International stocks, both developed and emerging markets, have frustrated investors for years, but valuation opportunities are abound in ex-U.S. markets.
Investors can capitalize on what are now more attractive valuations owing to this year’s rocky market environment while implementing environmental, social, and governance (ESG) principles thanks to exchange traded funds such as the IQ Candriam ESG International Equity ETF (IQSI ). IQSI, which turns three years old in December, follows the IQ Candriam ESG International Equity Index.
The exchange traded fund can be framed as an alternative to funds tracking the widely followed MSCI EAFE Index or comparable benchmarks. IQSI may be offering investors an under-appreciated opportunity in ex-U.S. developed markets, including Europe.
“Europe is the exception, with the earnings growth outlook appearing to have lagged the improvements seen elsewhere. But that is largely because we are measuring earnings growth in U.S. dollars; the euro has fallen versus the dollar by more than 6% this year,” noted Jeffrey Kleintop of Charles Schwab. “Measured in euros, European earnings are now expected to climb over 13% in 2022 — up eight percentage points from the start of the year, even faster than in the U.S. and mirroring the climb seen elsewhere.”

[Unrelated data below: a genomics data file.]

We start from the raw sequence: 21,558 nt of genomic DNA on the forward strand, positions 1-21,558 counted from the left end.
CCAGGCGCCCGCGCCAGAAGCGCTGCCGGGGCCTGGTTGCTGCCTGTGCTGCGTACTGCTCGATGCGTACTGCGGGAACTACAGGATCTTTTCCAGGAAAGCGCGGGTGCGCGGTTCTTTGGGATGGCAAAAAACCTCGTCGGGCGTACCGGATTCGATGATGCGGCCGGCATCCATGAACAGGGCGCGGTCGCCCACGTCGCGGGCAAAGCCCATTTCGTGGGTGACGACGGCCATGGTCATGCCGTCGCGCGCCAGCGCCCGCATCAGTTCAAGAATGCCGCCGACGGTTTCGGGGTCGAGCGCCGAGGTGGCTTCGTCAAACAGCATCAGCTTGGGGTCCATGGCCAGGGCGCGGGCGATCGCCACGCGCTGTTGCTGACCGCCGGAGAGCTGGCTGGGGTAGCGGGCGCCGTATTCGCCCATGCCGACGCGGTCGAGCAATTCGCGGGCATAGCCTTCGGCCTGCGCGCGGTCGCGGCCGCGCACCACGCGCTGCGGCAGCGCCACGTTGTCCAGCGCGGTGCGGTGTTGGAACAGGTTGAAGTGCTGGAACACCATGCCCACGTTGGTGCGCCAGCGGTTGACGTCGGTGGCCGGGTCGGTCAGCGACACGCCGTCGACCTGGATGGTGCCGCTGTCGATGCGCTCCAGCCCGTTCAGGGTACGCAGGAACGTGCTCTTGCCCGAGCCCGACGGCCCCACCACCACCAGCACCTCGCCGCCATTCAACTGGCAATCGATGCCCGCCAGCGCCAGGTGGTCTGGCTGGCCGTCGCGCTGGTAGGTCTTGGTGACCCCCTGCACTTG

Confirming that the addition of ESG standards to an international equity fund leads to meaningful differences, the $184.3 million IQSI holds 652 stocks. That’s a deep bench, but it’s less than the 803 names residing in the MSCI EAFE Index.
About two-thirds of the members of the MSCI EAFE Index are also IQSI holdings and the overlap by weight between the two instruments is 72%, according to ETF Research Center data, confirming the IQ ETF is a credible, ESG-based alternative to traditional developed market equity funds.
Additionally, data confirmed that developed market stocks outside the U.S. are inexpensive. They’re historically cheap.
“In fact, the price-to-earnings ratio (PE) for international stocks, represented by the MSCI EAFE Index, has rarely been lower than it is today outside of a recession (the history of analysts’ estimates for the next 12 months of earnings begins in 1988, allowing us to look at nearly 35 years of the forward PE ratio),” added Kleintop.
IQSI’s value tilt — something of a rarity among ESG ETFs — is confirmed by a roughly 48% allocation to financial services, industrial, and healthcare stocks. Enhancing the fund’s value proposition is a combined 35.9% weight to Japan and the U.K., which are significantly less pricey than the S&P 500.
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